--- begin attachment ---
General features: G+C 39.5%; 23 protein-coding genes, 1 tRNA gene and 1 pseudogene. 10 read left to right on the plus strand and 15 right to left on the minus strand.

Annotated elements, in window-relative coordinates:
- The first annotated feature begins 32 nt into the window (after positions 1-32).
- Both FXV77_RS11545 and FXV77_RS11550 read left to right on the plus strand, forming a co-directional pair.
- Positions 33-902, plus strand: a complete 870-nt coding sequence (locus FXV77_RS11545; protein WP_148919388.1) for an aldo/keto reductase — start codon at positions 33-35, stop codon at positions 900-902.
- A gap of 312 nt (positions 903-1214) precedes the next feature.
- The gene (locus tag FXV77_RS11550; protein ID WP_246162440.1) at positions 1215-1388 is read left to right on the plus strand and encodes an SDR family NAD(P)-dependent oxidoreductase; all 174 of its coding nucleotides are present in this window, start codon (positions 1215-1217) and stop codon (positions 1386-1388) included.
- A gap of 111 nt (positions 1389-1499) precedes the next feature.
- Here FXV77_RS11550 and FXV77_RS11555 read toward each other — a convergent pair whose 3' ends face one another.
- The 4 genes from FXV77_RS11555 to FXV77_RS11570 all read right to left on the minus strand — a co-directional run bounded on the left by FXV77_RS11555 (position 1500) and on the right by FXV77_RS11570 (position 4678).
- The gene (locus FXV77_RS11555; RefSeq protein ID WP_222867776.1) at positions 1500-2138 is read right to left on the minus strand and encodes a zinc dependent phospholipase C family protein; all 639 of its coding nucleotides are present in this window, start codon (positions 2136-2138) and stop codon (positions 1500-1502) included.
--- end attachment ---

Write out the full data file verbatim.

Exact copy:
General features: G+C 39.5%; 23 protein-coding genes, 1 tRNA gene and 1 pseudogene. 10 read left to right on the plus strand and 15 right to left on the minus strand.

Annotated elements, in window-relative coordinates:
- The first annotated feature begins 32 nt into the window (after positions 1-32).
- Both FXV77_RS11545 and FXV77_RS11550 read left to right on the plus strand, forming a co-directional pair.
- Positions 33-902, plus strand: a complete 870-nt coding sequence (locus FXV77_RS11545; protein WP_148919388.1) for an aldo/keto reductase — start codon at positions 33-35, stop codon at positions 900-902.
- A gap of 312 nt (positions 903-1214) precedes the next feature.
- The gene (locus tag FXV77_RS11550; protein ID WP_246162440.1) at positions 1215-1388 is read left to right on the plus strand and encodes an SDR family NAD(P)-dependent oxidoreductase; all 174 of its coding nucleotides are present in this window, start codon (positions 1215-1217) and stop codon (positions 1386-1388) included.
- A gap of 111 nt (positions 1389-1499) precedes the next feature.
- Here FXV77_RS11550 and FXV77_RS11555 read toward each other — a convergent pair whose 3' ends face one another.
- The 4 genes from FXV77_RS11555 to FXV77_RS11570 all read right to left on the minus strand — a co-directional run bounded on the left by FXV77_RS11555 (position 1500) and on the right by FXV77_RS11570 (position 4678).
- The gene (locus FXV77_RS11555; RefSeq protein ID WP_222867776.1) at positions 1500-2138 is read right to left on the minus strand and encodes a zinc dependent phospholipase C family protein; all 639 of its coding nucleotides are present in this window, start codon (positions 2136-2138) and stop codon (positions 1500-1502) included.